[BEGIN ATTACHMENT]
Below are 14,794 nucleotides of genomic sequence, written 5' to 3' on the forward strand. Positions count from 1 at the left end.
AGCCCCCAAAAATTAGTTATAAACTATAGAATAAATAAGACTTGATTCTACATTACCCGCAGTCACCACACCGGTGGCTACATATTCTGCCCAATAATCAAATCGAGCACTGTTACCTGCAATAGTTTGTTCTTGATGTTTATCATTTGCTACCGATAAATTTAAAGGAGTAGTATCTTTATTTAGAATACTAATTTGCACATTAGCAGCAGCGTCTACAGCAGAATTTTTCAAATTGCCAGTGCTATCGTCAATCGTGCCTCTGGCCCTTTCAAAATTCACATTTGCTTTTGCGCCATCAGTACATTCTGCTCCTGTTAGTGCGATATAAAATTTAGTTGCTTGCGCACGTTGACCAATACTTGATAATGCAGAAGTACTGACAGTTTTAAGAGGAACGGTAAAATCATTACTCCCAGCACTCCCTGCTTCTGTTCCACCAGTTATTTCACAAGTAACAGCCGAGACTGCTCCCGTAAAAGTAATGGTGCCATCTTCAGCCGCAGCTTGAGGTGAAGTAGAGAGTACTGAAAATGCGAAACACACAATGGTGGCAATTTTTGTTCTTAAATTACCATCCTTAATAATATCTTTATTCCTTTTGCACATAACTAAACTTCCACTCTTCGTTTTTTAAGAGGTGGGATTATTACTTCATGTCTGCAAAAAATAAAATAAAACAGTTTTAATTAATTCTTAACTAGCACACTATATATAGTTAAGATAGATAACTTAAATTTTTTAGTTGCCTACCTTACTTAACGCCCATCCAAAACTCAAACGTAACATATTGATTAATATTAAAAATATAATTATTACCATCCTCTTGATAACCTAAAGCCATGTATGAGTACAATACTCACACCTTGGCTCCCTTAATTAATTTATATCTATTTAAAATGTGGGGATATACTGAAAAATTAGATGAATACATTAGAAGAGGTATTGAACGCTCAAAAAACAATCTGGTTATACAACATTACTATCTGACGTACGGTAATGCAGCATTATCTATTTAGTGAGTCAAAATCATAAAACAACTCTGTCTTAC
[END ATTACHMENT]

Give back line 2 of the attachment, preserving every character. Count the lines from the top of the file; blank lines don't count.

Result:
AGCCCCCAAAAATTAGTTATAAACTATAGAATAAATAAGACTTGATTCTACATTACCCGCAGTCACCACACCGGTGGCTACATATTCTGCCCAATAATCAAATCGAGCACTGTTACCTGCAATAGTTTGTTCTTGATGTTTATCATTTGCTACCGATAAATTTAAAGGAGTAGTATCTTTATTTAGAATACTAATTTGCACATTAGCAGCAGCGTCTACAGCAGAATTTTTCAAATTGCCAGTGCTATCGTCAATCGTGCCTCTGGCCCTTTCAAAATTCACATTTGCTTTTGCGCCATCAGTACATTCTGCTCCTGTTAGTGCGATATAAAATTTAGTTGCTTGCGCACGTTGACCAATACTTGATAATGCAGAAGTACTGACAGTTTTAAGAGGAACGGTAAAATCATTACTCCCAGCACTCCCTGCTTCTGTTCCACCAGTTATTTCACAAGTAACAGCCGAGACTGCTCCCGTAAAAGTAATGGTGCCATCTTCAGCCGCAGCTTGAGGTGAAGTAGAGAGTACTGAAAATGCGAAACACACAATGGTGGCAATTTTTGTTCTTAAATTACCATCCTTAATAATATCTTTATTCCTTTTGCACATAACTAAACTTCCACTCTTCGTTTTTTAAGAGGTGGGATTATTACTTCATGTCTGCAAAAAATAAAATAAAACAGTTTTAATTAATTCTTAACTAGCACACTATATATAGTTAAGATAGATAACTTAAATTTTTTAGTTGCCTACCTTACTTAACGCCCATCCAAAACTCAAACGTAACATATTGATTAATATTAAAAATATAATTATTACCATCCTCTTGATAACCTAAAGCCATGTATGAGTACAATACTCACACCTTGGCTCCCTTAATTAATTTATATCTATTTAAAATGTGGGGATATACTGAAAAATTAGATGAATACATTAGAAGAGGTATTGAACGCTCAAAAAACAATCTGGTTATACAACATTACTATCTGACGTACGGTAATGCAGCATTATCTATTTAGTGAGTCAAAATCATAAAACAACTCTGTCTTAC